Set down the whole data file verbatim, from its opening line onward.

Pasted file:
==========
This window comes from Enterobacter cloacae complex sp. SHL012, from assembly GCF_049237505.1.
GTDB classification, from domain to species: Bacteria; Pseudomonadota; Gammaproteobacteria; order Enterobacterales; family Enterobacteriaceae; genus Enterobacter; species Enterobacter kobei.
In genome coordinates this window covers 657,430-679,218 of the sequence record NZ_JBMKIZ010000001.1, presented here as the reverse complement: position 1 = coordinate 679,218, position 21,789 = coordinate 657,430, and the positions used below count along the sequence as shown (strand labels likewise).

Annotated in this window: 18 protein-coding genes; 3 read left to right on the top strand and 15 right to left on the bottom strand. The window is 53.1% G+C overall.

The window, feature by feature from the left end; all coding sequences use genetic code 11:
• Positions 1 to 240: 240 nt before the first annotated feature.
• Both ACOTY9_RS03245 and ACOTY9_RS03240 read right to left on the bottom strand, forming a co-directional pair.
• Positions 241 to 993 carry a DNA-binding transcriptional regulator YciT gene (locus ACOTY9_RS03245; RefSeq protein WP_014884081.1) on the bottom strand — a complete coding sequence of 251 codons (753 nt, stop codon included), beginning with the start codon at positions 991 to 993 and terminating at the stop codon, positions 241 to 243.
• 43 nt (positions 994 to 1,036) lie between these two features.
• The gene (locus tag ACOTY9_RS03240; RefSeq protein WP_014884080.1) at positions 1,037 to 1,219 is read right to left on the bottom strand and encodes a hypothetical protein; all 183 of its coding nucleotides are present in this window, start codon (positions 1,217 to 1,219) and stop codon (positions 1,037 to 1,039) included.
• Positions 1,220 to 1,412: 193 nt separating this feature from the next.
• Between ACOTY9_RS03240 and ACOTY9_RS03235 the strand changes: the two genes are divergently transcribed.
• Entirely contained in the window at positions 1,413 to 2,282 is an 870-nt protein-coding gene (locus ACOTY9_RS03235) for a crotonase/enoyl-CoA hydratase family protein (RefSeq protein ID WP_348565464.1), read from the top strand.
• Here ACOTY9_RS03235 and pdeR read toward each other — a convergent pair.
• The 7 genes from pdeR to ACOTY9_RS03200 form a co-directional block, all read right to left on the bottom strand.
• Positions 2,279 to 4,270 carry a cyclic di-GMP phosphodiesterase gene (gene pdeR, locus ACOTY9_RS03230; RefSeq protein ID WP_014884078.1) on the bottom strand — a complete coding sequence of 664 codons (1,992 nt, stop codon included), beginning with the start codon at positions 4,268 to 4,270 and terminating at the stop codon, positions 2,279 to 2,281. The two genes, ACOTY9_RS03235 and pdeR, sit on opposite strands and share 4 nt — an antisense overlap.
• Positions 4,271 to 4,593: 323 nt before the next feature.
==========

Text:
This window comes from Enterobacter cloacae complex sp. SHL012, from assembly GCF_049237505.1.
GTDB classification, from domain to species: Bacteria; Pseudomonadota; Gammaproteobacteria; order Enterobacterales; family Enterobacteriaceae; genus Enterobacter; species Enterobacter kobei.
In genome coordinates this window covers 657,430-679,218 of the sequence record NZ_JBMKIZ010000001.1, presented here as the reverse complement: position 1 = coordinate 679,218, position 21,789 = coordinate 657,430, and the positions used below count along the sequence as shown (strand labels likewise).

Annotated in this window: 18 protein-coding genes; 3 read left to right on the top strand and 15 right to left on the bottom strand. The window is 53.1% G+C overall.

The window, feature by feature from the left end; all coding sequences use genetic code 11:
• Positions 1 to 240: 240 nt before the first annotated feature.
• Both ACOTY9_RS03245 and ACOTY9_RS03240 read right to left on the bottom strand, forming a co-directional pair.
• Positions 241 to 993 carry a DNA-binding transcriptional regulator YciT gene (locus ACOTY9_RS03245; RefSeq protein WP_014884081.1) on the bottom strand — a complete coding sequence of 251 codons (753 nt, stop codon included), beginning with the start codon at positions 991 to 993 and terminating at the stop codon, positions 241 to 243.
• 43 nt (positions 994 to 1,036) lie between these two features.
• The gene (locus tag ACOTY9_RS03240; RefSeq protein WP_014884080.1) at positions 1,037 to 1,219 is read right to left on the bottom strand and encodes a hypothetical protein; all 183 of its coding nucleotides are present in this window, start codon (positions 1,217 to 1,219) and stop codon (positions 1,037 to 1,039) included.
• Positions 1,220 to 1,412: 193 nt separating this feature from the next.
• Between ACOTY9_RS03240 and ACOTY9_RS03235 the strand changes: the two genes are divergently transcribed.
• Entirely contained in the window at positions 1,413 to 2,282 is an 870-nt protein-coding gene (locus ACOTY9_RS03235) for a crotonase/enoyl-CoA hydratase family protein (RefSeq protein ID WP_348565464.1), read from the top strand.
• Here ACOTY9_RS03235 and pdeR read toward each other — a convergent pair.
• The 7 genes from pdeR to ACOTY9_RS03200 form a co-directional block, all read right to left on the bottom strand.
• Positions 2,279 to 4,270 carry a cyclic di-GMP phosphodiesterase gene (gene pdeR, locus ACOTY9_RS03230; RefSeq protein ID WP_014884078.1) on the bottom strand — a complete coding sequence of 664 codons (1,992 nt, stop codon included), beginning with the start codon at positions 4,268 to 4,270 and terminating at the stop codon, positions 2,279 to 2,281. The two genes, ACOTY9_RS03235 and pdeR, sit on opposite strands and share 4 nt — an antisense overlap.
• Positions 4,271 to 4,593: 323 nt before the next feature.